Teaching the key to new life for Harrison

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Griffith University primary education student Harrison Boney knows what it’s like to struggle with study so he wants to show youngsters that anything is possible.

“I want to be a role model for young Aboriginal and non-Indigenous children,’’ the Indigenous Access Scholarship holder said.

“I wasn’t an A student but I tried, and when I start teaching I want to be someone they can look up to and for them to come to me with any problems.”

When he finished high school Harrison, who is from the Kamilaroi Nation in NSW, wasn’t quite sure what direction his life would take, but then he began working as an Aboriginal Education Assistant at local schools in the Inverell area, as well as being a teacher’s aide at Inverell High School.

“This really sparked my interest in teaching,’’ he said.

“I enjoyed working with the boys and helping them with sport and reading and other school activities.”

A young man of many talents, Harrison also worked as a scaffolder and bartender as well as his education assistant role.

Clontarf Foundation

But it was when he started a Clontarf Foundation chapter at Inverell High School that Harrison found he was able to make a real difference to the lives of Aboriginal boys. The Clontarf Foundation is a non-for-profit organisation that encourages Indigenous boys to remain at high school by developing their self-esteem and life skills.

“I worked with the school to help the boys in the program and ran football coaching clinics two days a week, so I’d pick up the boys from home in the morning, train them and then we’d have a big breakfast to get them ready for school. They really enjoyed it and their attendance at school improved,’’ he said.

Enthusiasm swelled and numbers rose from 15 boys attending the program in May 2012 to 40 at the start of 2013.

Teaching focus

Harrison soon realised that he wanted to do more, to be able to teach the children he was helping every day.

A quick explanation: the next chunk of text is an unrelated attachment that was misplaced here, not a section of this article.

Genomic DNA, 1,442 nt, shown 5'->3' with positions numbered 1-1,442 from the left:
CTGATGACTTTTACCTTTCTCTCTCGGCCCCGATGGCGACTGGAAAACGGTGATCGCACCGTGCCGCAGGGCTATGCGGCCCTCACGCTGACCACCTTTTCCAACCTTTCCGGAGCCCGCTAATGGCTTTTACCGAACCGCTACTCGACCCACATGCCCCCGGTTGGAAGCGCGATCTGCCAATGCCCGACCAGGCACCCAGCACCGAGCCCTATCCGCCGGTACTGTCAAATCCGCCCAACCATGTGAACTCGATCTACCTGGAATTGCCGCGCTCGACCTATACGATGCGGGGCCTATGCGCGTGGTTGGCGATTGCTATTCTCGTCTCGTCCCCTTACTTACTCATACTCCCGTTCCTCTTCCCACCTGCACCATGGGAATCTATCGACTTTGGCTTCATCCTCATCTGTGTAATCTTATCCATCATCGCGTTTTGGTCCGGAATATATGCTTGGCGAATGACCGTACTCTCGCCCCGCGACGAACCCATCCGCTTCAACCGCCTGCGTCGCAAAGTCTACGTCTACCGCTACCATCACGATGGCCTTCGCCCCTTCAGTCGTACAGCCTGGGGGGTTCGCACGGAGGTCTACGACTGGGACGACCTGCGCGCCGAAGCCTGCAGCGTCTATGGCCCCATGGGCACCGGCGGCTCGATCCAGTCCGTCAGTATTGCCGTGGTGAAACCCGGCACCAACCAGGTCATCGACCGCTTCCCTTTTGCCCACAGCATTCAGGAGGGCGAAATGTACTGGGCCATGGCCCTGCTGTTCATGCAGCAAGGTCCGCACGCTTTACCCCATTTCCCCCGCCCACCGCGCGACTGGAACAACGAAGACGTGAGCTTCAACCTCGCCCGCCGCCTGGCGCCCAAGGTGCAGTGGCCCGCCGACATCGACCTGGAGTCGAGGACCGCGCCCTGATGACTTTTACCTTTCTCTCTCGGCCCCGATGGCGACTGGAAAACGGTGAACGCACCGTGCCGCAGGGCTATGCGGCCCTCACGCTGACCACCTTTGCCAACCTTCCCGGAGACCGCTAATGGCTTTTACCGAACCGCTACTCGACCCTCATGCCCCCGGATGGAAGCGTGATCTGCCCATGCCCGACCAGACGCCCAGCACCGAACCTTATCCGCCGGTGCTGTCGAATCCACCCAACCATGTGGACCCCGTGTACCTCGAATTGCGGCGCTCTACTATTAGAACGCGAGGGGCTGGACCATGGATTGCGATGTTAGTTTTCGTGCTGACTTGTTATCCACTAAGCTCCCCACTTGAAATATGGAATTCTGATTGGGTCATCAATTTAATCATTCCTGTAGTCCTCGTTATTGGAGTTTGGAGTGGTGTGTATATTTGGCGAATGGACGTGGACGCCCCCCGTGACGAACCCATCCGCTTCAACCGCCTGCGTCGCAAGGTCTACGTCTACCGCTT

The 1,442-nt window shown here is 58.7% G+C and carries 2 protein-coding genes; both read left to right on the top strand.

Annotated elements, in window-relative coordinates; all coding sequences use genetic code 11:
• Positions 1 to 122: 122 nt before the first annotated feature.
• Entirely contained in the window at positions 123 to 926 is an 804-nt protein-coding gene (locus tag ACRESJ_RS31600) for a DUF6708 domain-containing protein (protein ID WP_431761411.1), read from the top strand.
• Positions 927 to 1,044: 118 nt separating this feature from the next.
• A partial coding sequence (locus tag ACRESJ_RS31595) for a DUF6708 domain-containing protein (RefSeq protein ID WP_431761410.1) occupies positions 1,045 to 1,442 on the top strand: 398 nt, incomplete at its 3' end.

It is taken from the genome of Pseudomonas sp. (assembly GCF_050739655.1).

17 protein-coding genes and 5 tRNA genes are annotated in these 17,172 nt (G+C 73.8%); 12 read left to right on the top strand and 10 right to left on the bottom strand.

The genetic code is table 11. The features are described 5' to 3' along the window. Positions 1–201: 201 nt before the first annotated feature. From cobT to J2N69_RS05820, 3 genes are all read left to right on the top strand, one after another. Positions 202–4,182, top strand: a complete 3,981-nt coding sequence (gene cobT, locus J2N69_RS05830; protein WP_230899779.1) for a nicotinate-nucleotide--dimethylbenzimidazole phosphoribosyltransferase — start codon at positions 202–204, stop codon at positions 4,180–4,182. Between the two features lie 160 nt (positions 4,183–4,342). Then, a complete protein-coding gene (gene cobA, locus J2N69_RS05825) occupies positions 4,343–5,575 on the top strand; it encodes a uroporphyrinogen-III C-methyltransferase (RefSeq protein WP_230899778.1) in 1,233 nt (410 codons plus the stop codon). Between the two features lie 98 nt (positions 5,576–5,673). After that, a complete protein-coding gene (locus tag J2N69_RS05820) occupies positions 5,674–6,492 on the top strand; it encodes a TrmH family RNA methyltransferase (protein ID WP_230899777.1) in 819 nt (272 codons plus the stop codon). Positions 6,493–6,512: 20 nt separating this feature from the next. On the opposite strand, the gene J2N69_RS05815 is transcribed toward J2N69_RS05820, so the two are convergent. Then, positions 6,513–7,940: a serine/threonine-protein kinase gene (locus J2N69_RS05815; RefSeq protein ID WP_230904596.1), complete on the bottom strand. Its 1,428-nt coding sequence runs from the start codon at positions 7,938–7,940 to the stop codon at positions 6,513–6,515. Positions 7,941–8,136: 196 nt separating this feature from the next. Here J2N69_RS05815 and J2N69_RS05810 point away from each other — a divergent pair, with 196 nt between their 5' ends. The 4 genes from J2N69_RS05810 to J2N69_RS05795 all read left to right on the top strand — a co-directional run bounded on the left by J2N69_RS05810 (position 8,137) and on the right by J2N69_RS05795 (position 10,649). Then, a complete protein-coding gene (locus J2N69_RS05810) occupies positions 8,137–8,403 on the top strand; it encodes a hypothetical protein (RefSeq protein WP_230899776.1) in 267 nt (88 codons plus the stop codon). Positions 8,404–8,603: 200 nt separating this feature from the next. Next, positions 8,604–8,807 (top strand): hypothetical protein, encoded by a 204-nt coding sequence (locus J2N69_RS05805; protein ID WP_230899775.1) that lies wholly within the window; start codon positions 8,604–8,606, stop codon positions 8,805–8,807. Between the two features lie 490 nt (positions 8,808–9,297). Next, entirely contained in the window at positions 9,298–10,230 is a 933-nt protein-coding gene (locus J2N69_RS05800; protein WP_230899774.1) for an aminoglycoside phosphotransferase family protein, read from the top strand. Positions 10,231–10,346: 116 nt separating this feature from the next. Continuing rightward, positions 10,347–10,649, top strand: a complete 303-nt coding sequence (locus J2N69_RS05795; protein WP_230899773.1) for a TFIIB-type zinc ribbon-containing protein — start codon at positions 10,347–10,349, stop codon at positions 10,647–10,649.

“The push for me came when I realised I had all this experience with non-Indigenous as well as Indigenous students but no qualifications.

“The University of New England was close to where I live, but I wanted to spread my wings and get of my comfort zone. Griffith has a great reputation for teaching and I thought the Gold Coast would be a nice place to live.

“I chose primary education as there’s a demand for male teachers and also because I enjoy teaching from kindy right through to middle school.”

As well as the Indigenous Access Scholarship Harrison is also the recipient of a Commonwealth Equity Scholarship.

“The scholarships have given me the freedom to focus fully on my studies. Without them, things would be a lot harder.”

He credits the GUMURRII Student Support Unit at the Gold Coast campus for providing the foundation to his studies.

“They helped me out in so many ways. I was able to prepare myself and make some good friends.”

And while he found the transition to university a little daunting, he achieved a GPA of 5 in his first semester of study.

“That’s the just the beginning. I’m a lot more confident and switched on now,’’ he said.

News Source : Teaching the key to new life for Harrison
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